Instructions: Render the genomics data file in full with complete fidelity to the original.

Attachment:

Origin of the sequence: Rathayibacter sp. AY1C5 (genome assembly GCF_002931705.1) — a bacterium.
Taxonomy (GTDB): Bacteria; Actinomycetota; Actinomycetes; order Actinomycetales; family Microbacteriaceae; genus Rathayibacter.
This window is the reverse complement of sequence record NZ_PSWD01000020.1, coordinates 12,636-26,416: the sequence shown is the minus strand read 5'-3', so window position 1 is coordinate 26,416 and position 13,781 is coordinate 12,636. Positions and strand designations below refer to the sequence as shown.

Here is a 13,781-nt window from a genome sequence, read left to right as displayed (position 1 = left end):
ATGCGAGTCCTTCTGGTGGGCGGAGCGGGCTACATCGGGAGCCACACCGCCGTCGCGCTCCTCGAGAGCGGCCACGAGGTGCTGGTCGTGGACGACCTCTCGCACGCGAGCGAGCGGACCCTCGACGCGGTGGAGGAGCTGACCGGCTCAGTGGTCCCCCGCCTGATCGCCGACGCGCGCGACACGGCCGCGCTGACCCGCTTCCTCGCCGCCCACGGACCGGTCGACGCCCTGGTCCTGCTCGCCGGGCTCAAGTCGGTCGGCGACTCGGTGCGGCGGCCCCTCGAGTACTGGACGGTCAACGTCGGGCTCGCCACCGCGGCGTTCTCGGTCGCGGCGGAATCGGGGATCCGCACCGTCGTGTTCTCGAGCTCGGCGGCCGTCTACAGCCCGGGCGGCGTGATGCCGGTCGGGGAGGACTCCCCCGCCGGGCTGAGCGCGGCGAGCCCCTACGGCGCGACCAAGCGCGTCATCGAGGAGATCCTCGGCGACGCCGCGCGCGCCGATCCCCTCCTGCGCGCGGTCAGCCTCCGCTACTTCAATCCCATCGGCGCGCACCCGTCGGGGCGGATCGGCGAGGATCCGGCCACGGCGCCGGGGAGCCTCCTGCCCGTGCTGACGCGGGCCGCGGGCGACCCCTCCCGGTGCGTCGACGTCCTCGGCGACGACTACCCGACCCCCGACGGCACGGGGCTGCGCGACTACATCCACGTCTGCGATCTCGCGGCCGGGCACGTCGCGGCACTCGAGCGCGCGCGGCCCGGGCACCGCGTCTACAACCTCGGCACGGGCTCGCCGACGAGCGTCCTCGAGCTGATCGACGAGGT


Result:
Origin of the sequence: Rathayibacter sp. AY1C5 (genome assembly GCF_002931705.1) — a bacterium.
Taxonomy (GTDB): Bacteria; Actinomycetota; Actinomycetes; order Actinomycetales; family Microbacteriaceae; genus Rathayibacter.
This window is the reverse complement of sequence record NZ_PSWD01000020.1, coordinates 12,636-26,416: the sequence shown is the minus strand read 5'-3', so window position 1 is coordinate 26,416 and position 13,781 is coordinate 12,636. Positions and strand designations below refer to the sequence as shown.

Here is a 13,781-nt window from a genome sequence, read left to right as displayed (position 1 = left end):
ATGCGAGTCCTTCTGGTGGGCGGAGCGGGCTACATCGGGAGCCACACCGCCGTCGCGCTCCTCGAGAGCGGCCACGAGGTGCTGGTCGTGGACGACCTCTCGCACGCGAGCGAGCGGACCCTCGACGCGGTGGAGGAGCTGACCGGCTCAGTGGTCCCCCGCCTGATCGCCGACGCGCGCGACACGGCCGCGCTGACCCGCTTCCTCGCCGCCCACGGACCGGTCGACGCCCTGGTCCTGCTCGCCGGGCTCAAGTCGGTCGGCGACTCGGTGCGGCGGCCCCTCGAGTACTGGACGGTCAACGTCGGGCTCGCCACCGCGGCGTTCTCGGTCGCGGCGGAATCGGGGATCCGCACCGTCGTGTTCTCGAGCTCGGCGGCCGTCTACAGCCCGGGCGGCGTGATGCCGGTCGGGGAGGACTCCCCCGCCGGGCTGAGCGCGGCGAGCCCCTACGGCGCGACCAAGCGCGTCATCGAGGAGATCCTCGGCGACGCCGCGCGCGCCGATCCCCTCCTGCGCGCGGTCAGCCTCCGCTACTTCAATCCCATCGGCGCGCACCCGTCGGGGCGGATCGGCGAGGATCCGGCCACGGCGCCGGGGAGCCTCCTGCCCGTGCTGACGCGGGCCGCGGGCGACCCCTCCCGGTGCGTCGACGTCCTCGGCGACGACTACCCGACCCCCGACGGCACGGGGCTGCGCGACTACATCCACGTCTGCGATCTCGCGGCCGGGCACGTCGCGGCACTCGAGCGCGCGCGGCCCGGGCACCGCGTCTACAACCTCGGCACGGGCTCGCCGACGAGCGTCCTCGAGCTGATCGACGAGGT